Lake Powell faces demands from stakeholders with different water needs as runoff is forecast to decline due to warmer, drier conditions.
The white-water rafting industry depends on reliable flows from the Colorado River through Canyonlands National Park. (Patrick Cone, National Parks Traveler) By...
A warming climate has been linked to human activity around the world, and has affected the Colorado River System as well. The impacts are substantial, from reduced water flows, threats to indigenous species and the influx of new invasive species along the river system.
Once criticized for being a profligate user of water, fast-growing Phoenix has taken some major steps — including banking water in underground reservoirs, slashing per-capita use, and recycling wastewater — in anticipation of the day when the flow from the Colorado River ends.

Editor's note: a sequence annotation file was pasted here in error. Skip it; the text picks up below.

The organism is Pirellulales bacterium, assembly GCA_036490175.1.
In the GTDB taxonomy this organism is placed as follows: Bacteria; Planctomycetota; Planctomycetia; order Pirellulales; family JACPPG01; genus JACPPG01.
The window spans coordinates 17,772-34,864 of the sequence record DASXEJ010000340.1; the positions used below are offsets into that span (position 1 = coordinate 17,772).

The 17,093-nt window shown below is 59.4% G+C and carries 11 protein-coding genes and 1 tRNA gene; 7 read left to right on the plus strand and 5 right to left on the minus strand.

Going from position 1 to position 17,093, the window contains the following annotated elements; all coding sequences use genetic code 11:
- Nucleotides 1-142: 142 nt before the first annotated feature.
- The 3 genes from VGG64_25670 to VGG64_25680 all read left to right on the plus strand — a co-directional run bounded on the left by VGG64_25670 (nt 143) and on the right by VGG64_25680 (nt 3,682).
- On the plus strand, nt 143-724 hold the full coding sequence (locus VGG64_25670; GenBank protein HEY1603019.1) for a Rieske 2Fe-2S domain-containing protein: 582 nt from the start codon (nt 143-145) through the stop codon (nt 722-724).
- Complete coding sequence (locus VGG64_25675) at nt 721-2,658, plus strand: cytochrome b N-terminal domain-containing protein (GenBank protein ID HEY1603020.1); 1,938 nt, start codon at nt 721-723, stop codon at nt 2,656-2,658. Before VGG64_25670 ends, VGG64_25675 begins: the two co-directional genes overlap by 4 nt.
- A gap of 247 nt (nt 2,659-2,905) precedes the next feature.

The Colorado River has been dammed, diverted, and slowed by reservoirs, strangling the life out of a once-thriving ecosystem. But in the U.S. and Mexico, efforts are underway to revive sections of the river and restore vital riparian habitat for native plants, fish, and wildlife.
Former journalist Nancy Vogel explains how the draft California Water Resilience Portfolio came together and why it’s expected to guide future state decisions
With talks looming on a new operating agreement for the river, a debate has emerged over the best approach to address its challenges.
Can carbon credits save Sacramento-San Joaquin Delta islands and protect California’s vital water hub?
An ambitious plan would use carbon credits as incentives to convert Delta islands to wetlands or rice to halt subsidence and potentially raise island elevations.
Earth's biggest rivers are streams of warm water vapor in the atmosphere that can cause huge rain and snowfall over land. Climate change is making them longer, wetter and stronger.